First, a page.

Accurate and comprehensive transcriptome assemblies lay the foundation for a range of analyses, such as differential gene expression analysis, metabolic pathway reconstruction, novel gene discovery, or metabolic flux analysis. With the arrival of next-generation sequencing technologies, it has become possible to acquire the whole transcriptome data rapidly even from non-model organisms. However, the problem of accurately assembling the transcriptome for any given sample remains extremely challenging, especially in species with a high prevalence of recent gene or genome duplications, those with alternative splicing of transcripts, or those whose genomes are not well studied. In this chapter, we provided a detailed overview of the strategies used for transcriptome assembly. We reviewed the different statistics available for measuring the quality of transcriptome assemblies with the emphasis on the types of errors each statistic does and does not detect. We also reviewed simulation protocols to computationally generate RNAseq data that present biologically realistic problems such as gene expression bias and alternative splicing. Using such simulated RNAseq data, we presented a comparison of the accuracy, strengths, and weaknesses of nine representative transcriptome assemblers including de novo, genome-guided, and ensemble methods.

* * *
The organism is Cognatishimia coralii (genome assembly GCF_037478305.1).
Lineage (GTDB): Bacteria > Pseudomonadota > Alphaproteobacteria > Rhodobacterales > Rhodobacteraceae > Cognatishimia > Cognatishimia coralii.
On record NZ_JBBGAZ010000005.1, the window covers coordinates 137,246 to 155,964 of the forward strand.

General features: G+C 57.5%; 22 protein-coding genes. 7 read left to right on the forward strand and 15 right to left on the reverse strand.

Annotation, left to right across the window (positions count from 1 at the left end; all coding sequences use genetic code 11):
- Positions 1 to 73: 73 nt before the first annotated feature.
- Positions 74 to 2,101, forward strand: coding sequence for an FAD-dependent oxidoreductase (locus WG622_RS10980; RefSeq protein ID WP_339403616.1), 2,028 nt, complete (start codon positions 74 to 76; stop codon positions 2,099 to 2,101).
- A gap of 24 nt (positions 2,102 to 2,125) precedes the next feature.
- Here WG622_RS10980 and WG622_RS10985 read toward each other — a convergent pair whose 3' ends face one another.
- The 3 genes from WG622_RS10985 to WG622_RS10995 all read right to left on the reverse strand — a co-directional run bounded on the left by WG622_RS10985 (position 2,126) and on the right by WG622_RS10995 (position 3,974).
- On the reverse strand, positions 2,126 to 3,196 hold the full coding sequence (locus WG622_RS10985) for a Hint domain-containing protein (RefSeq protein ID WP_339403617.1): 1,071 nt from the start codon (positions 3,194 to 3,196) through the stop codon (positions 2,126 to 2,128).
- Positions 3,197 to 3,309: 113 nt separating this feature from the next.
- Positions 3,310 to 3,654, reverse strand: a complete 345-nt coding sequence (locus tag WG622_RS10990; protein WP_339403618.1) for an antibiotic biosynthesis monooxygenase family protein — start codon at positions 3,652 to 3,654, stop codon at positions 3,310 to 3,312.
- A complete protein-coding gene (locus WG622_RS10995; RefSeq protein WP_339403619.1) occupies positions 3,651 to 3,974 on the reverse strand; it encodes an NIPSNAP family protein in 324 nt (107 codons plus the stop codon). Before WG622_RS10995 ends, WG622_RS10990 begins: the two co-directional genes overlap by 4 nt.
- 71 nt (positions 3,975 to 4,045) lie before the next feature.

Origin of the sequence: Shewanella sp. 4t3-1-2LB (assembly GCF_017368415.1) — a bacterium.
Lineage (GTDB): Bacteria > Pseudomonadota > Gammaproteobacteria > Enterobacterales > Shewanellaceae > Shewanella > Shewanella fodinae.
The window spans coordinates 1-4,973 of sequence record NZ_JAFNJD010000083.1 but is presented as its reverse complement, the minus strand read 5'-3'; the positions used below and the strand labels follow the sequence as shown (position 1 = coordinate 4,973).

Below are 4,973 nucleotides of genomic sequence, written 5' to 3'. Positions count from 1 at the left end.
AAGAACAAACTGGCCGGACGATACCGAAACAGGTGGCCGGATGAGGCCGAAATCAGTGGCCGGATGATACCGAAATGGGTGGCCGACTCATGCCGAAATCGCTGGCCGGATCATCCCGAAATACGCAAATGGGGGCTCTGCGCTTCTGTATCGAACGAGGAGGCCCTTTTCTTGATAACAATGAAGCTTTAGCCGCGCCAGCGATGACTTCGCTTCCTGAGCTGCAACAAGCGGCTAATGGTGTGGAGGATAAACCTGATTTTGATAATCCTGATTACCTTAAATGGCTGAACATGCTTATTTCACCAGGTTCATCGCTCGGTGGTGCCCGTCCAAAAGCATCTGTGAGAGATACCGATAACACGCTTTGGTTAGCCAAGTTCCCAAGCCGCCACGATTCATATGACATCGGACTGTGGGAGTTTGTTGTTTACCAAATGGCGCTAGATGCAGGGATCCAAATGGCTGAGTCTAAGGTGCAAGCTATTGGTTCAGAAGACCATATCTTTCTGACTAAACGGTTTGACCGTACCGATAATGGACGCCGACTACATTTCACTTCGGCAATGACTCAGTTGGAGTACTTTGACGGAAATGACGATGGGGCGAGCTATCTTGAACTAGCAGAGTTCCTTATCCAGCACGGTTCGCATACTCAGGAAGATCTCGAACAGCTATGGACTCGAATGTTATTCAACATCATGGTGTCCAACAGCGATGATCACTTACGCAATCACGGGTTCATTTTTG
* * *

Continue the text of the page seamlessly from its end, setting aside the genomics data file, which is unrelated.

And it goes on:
Part of the book: Bioinformatics in the Era of Post Genomics and Big Data